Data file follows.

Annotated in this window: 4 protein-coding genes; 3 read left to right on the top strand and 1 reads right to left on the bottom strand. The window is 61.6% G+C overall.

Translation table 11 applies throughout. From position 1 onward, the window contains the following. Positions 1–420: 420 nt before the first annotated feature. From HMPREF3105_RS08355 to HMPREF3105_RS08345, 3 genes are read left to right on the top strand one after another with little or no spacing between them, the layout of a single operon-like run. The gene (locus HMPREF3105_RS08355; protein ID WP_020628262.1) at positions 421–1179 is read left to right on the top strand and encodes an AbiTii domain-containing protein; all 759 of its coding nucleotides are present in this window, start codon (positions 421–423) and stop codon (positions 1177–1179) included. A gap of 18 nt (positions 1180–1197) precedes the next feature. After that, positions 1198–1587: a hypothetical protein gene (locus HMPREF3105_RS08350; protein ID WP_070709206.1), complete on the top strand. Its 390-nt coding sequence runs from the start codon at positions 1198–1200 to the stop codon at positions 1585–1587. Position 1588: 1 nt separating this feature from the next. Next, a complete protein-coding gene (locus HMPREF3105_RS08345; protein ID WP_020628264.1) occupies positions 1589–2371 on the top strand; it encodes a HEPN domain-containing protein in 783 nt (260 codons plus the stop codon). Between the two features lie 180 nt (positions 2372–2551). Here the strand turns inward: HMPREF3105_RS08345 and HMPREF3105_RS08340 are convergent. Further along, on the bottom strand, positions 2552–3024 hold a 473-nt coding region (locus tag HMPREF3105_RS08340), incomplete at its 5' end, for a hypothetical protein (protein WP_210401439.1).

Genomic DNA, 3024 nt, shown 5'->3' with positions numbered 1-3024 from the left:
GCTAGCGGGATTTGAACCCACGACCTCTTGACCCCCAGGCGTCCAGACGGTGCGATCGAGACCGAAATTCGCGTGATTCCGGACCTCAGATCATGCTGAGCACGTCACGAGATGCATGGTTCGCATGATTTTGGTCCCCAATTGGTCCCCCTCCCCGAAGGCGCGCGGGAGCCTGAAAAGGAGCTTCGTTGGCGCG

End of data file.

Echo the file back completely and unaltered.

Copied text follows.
Annotated in this window: 4 protein-coding genes; 3 read left to right on the top strand and 1 reads right to left on the bottom strand. The window is 61.6% G+C overall.

Translation table 11 applies throughout. From position 1 onward, the window contains the following. Positions 1–420: 420 nt before the first annotated feature. From HMPREF3105_RS08355 to HMPREF3105_RS08345, 3 genes are read left to right on the top strand one after another with little or no spacing between them, the layout of a single operon-like run. The gene (locus HMPREF3105_RS08355; protein ID WP_020628262.1) at positions 421–1179 is read left to right on the top strand and encodes an AbiTii domain-containing protein; all 759 of its coding nucleotides are present in this window, start codon (positions 421–423) and stop codon (positions 1177–1179) included. A gap of 18 nt (positions 1180–1197) precedes the next feature. After that, positions 1198–1587: a hypothetical protein gene (locus HMPREF3105_RS08350; protein ID WP_070709206.1), complete on the top strand. Its 390-nt coding sequence runs from the start codon at positions 1198–1200 to the stop codon at positions 1585–1587. Position 1588: 1 nt separating this feature from the next. Next, a complete protein-coding gene (locus HMPREF3105_RS08345; protein ID WP_020628264.1) occupies positions 1589–2371 on the top strand; it encodes a HEPN domain-containing protein in 783 nt (260 codons plus the stop codon). Between the two features lie 180 nt (positions 2372–2551). Here the strand turns inward: HMPREF3105_RS08345 and HMPREF3105_RS08340 are convergent. Further along, on the bottom strand, positions 2552–3024 hold a 473-nt coding region (locus tag HMPREF3105_RS08340), incomplete at its 5' end, for a hypothetical protein (protein WP_210401439.1).

Genomic DNA, 3024 nt, shown 5'->3' with positions numbered 1-3024 from the left:
GCTAGCGGGATTTGAACCCACGACCTCTTGACCCCCAGGCGTCCAGACGGTGCGATCGAGACCGAAATTCGCGTGATTCCGGACCTCAGATCATGCTGAGCACGTCACGAGATGCATGGTTCGCATGATTTTGGTCCCCAATTGGTCCCCCTCCCCGAAGGCGCGCGGGAGCCTGAAAAGGAGCTTCGTTGGCGCG